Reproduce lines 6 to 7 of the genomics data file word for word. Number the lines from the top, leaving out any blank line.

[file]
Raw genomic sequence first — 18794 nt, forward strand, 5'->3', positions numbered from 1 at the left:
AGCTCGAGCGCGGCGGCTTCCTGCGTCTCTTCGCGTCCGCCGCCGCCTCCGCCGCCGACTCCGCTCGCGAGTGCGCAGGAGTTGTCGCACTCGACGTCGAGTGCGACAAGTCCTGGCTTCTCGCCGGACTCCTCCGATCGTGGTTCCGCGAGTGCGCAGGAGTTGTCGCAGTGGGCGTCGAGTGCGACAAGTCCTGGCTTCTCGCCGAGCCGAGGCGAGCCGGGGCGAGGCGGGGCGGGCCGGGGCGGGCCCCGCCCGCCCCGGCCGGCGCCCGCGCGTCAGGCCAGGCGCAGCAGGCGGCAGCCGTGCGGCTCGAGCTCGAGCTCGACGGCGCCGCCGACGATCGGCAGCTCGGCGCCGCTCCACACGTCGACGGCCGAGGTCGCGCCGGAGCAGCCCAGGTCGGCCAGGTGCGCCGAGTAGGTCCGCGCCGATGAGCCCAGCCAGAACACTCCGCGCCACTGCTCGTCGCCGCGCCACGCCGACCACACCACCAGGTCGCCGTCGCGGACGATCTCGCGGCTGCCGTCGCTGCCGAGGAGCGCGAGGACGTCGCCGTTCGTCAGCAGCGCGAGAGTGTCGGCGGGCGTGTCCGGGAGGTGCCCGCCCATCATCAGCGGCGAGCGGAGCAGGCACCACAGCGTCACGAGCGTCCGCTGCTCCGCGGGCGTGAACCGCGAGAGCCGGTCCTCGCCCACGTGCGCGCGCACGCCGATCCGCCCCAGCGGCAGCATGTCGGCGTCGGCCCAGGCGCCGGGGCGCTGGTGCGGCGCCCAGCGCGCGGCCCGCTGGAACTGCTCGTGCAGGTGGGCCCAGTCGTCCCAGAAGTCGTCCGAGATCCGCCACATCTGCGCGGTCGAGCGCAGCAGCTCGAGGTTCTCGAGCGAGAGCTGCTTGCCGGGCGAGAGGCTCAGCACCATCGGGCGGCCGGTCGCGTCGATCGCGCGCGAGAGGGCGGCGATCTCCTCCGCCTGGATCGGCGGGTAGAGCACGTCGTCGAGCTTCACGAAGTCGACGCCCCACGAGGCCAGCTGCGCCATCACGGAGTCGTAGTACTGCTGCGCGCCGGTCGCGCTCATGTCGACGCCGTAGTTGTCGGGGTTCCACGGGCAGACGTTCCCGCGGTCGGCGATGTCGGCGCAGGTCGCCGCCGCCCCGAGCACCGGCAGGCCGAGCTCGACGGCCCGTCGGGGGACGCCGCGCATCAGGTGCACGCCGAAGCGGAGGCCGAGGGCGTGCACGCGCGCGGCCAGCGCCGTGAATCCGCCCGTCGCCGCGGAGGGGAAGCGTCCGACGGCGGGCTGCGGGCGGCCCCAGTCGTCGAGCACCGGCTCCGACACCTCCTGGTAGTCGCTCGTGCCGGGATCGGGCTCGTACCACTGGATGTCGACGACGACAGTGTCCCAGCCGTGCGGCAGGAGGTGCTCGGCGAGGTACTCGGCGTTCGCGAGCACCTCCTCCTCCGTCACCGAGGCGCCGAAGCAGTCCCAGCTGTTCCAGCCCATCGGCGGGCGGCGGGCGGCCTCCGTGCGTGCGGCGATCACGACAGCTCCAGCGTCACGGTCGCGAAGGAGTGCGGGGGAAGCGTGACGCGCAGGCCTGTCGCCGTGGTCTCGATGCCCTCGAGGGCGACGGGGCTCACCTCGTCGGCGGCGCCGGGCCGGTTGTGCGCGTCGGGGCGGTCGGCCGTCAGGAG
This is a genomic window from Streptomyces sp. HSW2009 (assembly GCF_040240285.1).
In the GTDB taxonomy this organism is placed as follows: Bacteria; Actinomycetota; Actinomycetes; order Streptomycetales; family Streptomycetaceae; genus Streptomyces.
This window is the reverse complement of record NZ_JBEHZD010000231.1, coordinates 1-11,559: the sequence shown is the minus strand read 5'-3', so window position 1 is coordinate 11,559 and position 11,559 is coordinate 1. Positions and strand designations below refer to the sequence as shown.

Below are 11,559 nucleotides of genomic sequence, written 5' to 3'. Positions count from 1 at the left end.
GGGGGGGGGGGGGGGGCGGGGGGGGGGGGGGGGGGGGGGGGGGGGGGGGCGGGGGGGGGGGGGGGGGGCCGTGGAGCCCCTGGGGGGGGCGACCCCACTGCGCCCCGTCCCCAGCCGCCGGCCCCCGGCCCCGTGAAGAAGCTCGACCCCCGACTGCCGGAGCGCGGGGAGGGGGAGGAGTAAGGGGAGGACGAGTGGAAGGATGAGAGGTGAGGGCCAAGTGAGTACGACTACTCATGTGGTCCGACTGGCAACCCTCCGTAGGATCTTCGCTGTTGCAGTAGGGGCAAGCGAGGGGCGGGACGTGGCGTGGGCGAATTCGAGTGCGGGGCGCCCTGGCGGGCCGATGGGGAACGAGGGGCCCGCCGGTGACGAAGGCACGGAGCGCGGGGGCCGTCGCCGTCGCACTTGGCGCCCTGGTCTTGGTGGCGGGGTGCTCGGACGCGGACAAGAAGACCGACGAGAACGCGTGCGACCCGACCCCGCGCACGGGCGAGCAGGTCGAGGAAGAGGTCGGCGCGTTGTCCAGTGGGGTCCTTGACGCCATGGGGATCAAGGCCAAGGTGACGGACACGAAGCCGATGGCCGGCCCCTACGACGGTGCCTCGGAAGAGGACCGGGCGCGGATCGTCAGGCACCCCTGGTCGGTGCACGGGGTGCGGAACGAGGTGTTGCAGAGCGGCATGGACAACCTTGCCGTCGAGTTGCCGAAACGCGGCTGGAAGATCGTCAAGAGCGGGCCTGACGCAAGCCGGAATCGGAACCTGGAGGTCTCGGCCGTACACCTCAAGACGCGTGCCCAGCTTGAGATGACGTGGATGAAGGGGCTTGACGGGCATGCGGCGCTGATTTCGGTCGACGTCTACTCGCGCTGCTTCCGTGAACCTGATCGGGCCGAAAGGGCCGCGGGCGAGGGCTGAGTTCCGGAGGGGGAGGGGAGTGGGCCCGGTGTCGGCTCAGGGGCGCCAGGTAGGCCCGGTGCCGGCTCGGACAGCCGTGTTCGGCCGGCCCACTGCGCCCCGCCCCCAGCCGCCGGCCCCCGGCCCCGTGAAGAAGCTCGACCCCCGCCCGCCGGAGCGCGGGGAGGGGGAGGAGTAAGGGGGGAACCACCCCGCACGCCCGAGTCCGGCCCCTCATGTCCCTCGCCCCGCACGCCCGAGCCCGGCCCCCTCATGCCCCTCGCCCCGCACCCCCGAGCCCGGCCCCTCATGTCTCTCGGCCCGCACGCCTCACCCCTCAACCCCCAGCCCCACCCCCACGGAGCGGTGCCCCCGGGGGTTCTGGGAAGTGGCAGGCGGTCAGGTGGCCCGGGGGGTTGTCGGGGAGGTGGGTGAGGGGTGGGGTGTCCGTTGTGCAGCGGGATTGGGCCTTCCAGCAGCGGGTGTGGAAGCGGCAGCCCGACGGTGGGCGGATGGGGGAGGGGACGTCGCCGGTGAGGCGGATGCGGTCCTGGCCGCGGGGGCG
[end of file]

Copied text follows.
Below are 11,559 nucleotides of genomic sequence, written 5' to 3'. Positions count from 1 at the left end.
GGGGGGGGGGGGGGGGCGGGGGGGGGGGGGGGGGGGGGGGGGGGGGGGGCGGGGGGGGGGGGGGGGGGCCGTGGAGCCCCTGGGGGGGGCGACCCCACTGCGCCCCGTCCCCAGCCGCCGGCCCCCGGCCCCGTGAAGAAGCTCGACCCCCGACTGCCGGAGCGCGGGGAGGGGGAGGAGTAAGGGGAGGACGAGTGGAAGGATGAGAGGTGAGGGCCAAGTGAGTACGACTACTCATGTGGTCCGACTGGCAACCCTCCGTAGGATCTTCGCTGTTGCAGTAGGGGCAAGCGAGGGGCGGGACGTGGCGTGGGCGAATTCGAGTGCGGGGCGCCCTGGCGGGCCGATGGGGAACGAGGGGCCCGCCGGTGACGAAGGCACGGAGCGCGGGGGCCGTCGCCGTCGCACTTGGCGCCCTGGTCTTGGTGGCGGGGTGCTCGGACGCGGACAAGAAGACCGACGAGAACGCGTGCGACCCGACCCCGCGCACGGGCGAGCAGGTCGAGGAAGAGGTCGGCGCGTTGTCCAGTGGGGTCCTTGACGCCATGGGGATCAAGGCCAAGGTGACGGACACGAAGCCGATGGCCGGCCCCTACGACGGTGCCTCGGAAGAGGACCGGGCGCGGATCGTCAGGCACCCCTGGTCGGTGCACGGGGTGCGGAACGAGGTGTTGCAGAGCGGCATGGACAACCTTGCCGTCGAGTTGCCGAAACGCGGCTGGAAGATCGTCAAGAGCGGGCCTGACGCAAGCCGGAATCGGAACCTGGAGGTCTCGGCCGTACACCTCAAGACGCGTGCCCAGCTTGAGATGACGTGGATGAAGGGGCTTGACGGGCATGCGGCGCTGATTTCGGTCGACGTCTACTCGCGCTGCTTCCGTGAACCTGATCGGGCCGAAAGGGCCGCGGGCGAGGGCTGAGTTCCGGAGGGGGAGGGGAGTGGGCCCGGTGTCGGCTCAGGGGCGCCAGGTAGGCCCGGTGCCGGCTCGGACAGCCGTGTTCGGCCGGCCCACTGCGCCCCGCCCCCAGCCGCCGGCCCCCGGCCCCGTGAAGAAGCTCGACCCCCGCCCGCCGGAGCGCGGGGAGGGGGAGGAGTAAGGGGGGAACCACCCCGCACGCCCGAGTCCGGCCCCTCATGTCCCTCGCCCCGCACGCCCGAGCCCGGCCCCCTCATGCCCCTCGCCCCGCACCCCCGAGCCCGGCCCCTCATGTCTCTCGGCCCGCACGCCTCACCCCTCAACCCCCAGCCCCACCCCCACGGAGCGGTGCCCCCGGGGGTTCTGGGAAGTGGCAGGCGGTCAGGTGGCCCGGGGGGTTGTCGGGGAGGTGGGTGAGGGGTGGGGTGTCCGTTGTGCAGCGGGATTGGGCCTTCCAGCAGCGGGTGTGGAAGCGGCAGCCCGACGGTGGGCGGATGGGGGAGGGGACGTCGCCGGTGAGGCGGATGCGGTCCTGGCCGCGGGGGCG